29 Things We Learned from David Fincher’s 'The Game' Commentary

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“Even assholes have a sense of humor.”

The Game (1997)

Commentators: David Fincher (director), Michael Douglas (actor), John Brancato & Michael Ferris (writers), Harris Savides (director of photography), Jeffrey Beecroft (production designer), Kevin Haug (visual effects supervisor)

1. Fincher loved the initial teaser featuring marionette puppet being tortured, but the marketing department ‐ always his favorite studio people ‐ came up with the “crumbling face puzzle piece thing.” He added puzzle pieces to the opening credits so that second teaser would bear a connection to the film similar to the puppet that appears later in the movie.

2. Douglas wishes he had been shown the home movies before production began “because it would have helped a lot.” He thinks they set the tone for how “destructive” Nicholas Van Orton (Douglas) would become.

3. The baby in young Nicholas’ arms wouldn’t stop crying, and Fincher quickly decided “that just seems really real and certainly has a place in our story.”

4. Douglas was going through a divorce while the film was in production, “and it was a time for me to use a lot of myself in the picture.” It must have been one hell of a brawl as it wasn’t finalized until 2000.

5. The character of Conrad (Sean Penn) was originally a best friend from Nicholas’ prep school days. They had always viewed Nicholas as an only child, but the script came together once Fincher suggested that wasn’t necessary. “The brother helped give us a much more visceral emotional core to the story.”

6. They describe the CRS office design as Nicholas’ “skull floating through the environment” thanks to the soft, low ceiling. The horizontal lines running along the walls, desks and windows are meant to suggest the maze he’s about to go down as well.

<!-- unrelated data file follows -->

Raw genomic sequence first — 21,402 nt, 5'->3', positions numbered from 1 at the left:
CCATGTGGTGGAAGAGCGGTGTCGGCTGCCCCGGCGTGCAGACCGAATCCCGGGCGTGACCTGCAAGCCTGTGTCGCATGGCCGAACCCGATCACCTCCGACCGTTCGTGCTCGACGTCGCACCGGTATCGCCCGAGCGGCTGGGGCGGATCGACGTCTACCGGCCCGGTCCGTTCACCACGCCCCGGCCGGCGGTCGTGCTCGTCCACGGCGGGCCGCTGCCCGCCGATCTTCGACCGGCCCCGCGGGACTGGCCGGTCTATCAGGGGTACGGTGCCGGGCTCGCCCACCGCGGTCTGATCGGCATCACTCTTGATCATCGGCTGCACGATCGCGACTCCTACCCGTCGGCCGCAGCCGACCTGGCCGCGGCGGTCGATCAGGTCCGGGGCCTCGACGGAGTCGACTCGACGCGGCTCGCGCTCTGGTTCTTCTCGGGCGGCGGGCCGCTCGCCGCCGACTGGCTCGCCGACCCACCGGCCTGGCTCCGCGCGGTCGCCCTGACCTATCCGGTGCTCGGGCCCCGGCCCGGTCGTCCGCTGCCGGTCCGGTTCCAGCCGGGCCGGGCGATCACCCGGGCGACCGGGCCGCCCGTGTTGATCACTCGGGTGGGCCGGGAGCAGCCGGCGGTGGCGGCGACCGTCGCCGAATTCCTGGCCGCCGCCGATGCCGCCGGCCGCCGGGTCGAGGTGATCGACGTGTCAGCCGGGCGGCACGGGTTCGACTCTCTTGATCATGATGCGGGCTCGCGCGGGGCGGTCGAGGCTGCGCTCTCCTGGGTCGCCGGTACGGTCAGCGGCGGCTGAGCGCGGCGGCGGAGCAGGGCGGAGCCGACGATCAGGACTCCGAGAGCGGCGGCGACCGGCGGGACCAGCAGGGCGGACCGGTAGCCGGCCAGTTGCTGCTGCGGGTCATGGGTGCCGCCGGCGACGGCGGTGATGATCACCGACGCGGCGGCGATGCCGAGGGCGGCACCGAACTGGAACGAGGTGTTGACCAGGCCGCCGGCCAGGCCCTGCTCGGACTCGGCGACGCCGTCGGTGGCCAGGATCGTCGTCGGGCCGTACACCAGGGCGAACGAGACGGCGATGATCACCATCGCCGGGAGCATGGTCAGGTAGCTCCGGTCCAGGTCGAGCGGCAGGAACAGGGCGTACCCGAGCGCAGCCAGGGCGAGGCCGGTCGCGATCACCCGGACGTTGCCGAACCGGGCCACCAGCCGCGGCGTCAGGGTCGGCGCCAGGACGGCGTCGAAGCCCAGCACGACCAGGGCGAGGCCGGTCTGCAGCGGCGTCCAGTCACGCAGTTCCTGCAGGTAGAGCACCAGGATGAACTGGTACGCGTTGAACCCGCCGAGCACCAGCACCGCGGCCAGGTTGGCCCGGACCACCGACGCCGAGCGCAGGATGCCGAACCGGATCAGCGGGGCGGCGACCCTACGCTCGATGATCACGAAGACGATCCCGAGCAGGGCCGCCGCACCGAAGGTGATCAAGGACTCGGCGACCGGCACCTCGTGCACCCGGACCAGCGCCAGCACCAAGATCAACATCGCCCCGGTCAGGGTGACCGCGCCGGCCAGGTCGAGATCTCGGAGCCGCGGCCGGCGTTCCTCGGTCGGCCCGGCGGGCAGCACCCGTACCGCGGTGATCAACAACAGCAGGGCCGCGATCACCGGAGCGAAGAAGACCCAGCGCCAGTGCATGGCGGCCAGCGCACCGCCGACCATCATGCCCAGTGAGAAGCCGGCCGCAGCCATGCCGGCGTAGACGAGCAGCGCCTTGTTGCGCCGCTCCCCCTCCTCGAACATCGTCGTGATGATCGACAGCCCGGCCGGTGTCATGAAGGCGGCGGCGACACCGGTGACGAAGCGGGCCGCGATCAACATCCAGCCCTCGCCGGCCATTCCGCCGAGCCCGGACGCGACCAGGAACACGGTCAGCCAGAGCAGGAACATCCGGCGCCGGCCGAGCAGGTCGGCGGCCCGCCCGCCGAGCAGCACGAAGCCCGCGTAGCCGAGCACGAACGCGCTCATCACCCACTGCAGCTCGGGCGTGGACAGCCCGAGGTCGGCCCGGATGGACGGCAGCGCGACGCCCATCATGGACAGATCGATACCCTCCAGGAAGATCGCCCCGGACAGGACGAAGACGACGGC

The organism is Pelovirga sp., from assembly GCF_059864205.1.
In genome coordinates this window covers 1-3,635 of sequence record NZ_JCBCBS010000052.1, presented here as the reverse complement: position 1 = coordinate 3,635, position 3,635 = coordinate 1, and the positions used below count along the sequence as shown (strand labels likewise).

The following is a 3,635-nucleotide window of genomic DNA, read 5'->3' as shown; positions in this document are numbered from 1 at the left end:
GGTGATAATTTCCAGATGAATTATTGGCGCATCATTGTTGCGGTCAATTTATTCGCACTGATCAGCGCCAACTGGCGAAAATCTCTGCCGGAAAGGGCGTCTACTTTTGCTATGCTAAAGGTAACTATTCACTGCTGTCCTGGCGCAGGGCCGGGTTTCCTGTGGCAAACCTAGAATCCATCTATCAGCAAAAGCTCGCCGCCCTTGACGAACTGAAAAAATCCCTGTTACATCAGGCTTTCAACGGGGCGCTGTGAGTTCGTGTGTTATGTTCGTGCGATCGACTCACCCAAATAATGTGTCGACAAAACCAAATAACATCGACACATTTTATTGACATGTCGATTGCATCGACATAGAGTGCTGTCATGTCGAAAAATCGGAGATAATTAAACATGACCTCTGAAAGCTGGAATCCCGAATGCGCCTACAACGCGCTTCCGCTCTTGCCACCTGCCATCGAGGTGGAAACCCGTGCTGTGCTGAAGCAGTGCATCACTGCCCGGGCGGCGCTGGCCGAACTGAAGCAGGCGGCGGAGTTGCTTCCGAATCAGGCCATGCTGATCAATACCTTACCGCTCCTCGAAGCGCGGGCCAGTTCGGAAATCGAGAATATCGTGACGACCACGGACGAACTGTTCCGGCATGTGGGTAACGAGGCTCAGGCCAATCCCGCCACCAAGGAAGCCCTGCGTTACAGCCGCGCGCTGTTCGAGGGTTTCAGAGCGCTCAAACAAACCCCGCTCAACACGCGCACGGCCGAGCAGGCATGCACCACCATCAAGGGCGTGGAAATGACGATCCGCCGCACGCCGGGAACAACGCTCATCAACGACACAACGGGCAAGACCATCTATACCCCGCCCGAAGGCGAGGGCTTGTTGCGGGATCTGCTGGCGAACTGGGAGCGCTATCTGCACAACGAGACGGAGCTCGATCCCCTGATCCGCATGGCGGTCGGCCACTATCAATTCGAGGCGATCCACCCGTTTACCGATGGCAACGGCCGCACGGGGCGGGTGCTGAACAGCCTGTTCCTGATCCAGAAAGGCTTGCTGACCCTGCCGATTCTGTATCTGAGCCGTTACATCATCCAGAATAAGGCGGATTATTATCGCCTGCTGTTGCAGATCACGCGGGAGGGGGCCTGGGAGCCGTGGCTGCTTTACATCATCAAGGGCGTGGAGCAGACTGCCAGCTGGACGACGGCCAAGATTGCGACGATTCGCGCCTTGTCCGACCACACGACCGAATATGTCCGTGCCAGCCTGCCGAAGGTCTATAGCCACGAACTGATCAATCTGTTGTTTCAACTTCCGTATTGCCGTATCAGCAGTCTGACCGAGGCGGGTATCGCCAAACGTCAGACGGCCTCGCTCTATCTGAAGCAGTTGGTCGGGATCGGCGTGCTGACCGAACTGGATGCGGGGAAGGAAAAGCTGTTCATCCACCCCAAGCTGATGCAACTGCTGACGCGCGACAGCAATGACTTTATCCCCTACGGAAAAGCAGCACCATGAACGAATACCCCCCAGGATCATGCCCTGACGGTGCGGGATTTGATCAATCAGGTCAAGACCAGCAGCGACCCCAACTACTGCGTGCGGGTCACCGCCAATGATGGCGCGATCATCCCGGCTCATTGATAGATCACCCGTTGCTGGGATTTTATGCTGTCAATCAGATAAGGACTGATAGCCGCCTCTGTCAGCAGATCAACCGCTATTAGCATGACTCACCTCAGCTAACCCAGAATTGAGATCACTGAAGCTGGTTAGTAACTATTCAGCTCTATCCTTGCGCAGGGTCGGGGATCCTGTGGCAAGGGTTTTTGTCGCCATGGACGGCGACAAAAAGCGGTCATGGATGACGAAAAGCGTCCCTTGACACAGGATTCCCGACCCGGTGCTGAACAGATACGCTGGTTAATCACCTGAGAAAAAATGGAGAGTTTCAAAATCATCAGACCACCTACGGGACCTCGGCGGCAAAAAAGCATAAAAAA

7. Fincher says the contrast between CRS’ office ‐ high tech, accomplished, busy, intelligent ‐ and the representative who preps Nicholas for it needed to be visible. “If he came across as James Mason from North By Northwest you’d be like ‘whoa I don’t wanna get involved in this.’” His lack of slickness sells it to Nicholas’ need to feel superior.

8. Douglas understands and appreciates that all professionals, both actors and crew, need the time to do their job right. “One of he worst frustrations for an actor is to be called to the set after waiting for lighting” or some other tech issue only to find your time being wasted. “I used to be more forgiving about it, but now I’m now. I resent it.”

9. Nicholas’ home is in Stanford, but the shots of his front gates were filmed in San Francisco’s Presidio. This is a good time to suggest you watch The Presidio as it features one hell of a foot chase.

10. Nicholas was originally seen as someone in the 20s or 30s, but they liked the idea of a character facing his own mortality.

11. Fincher thinks it might have been a mistake showing “CRS” on the key Nicholas finds in the clown’s mouth. “I just liked how much CRS got their logo around.”

12. Daniel Schorr’s cameo was originally meant for CNN’s Bernard Shaw, but CNN wouldn’t allow it as they didn’t want their anchors sullying themselves with film cameos. “Since then I think Bernard Shaw has been in more fucking movies. You can’t swing a dead cat without hitting a Bernard Shaw movie. He’s in more movies than Kevin Spacey.”

13. Ferris & Brancato’s script for The Game was unproduced for some time, but it did get the attention of a producer who asked them to write something like it for him. The result was The Net.

14. Schorr also cameo’d in The Net where he had a bad experience, so Fincher promised him this would be smooth sailing. It wasn’t. Schorr didn’t get the notes that he would be basically interacting with Douglas’ character, and worse, the day he arrived in Los Angeles for the shoot was the day the New York Times ran an article about the problem with news personalities doing cameos in movies. The article featured a shot of Schorr from The Net. It sent him into a spiral of doubt as to whether he should even be doing this. “He was just freaked.”

15. Savides cameos as the man in the bathroom stall reaching under for toilet paper.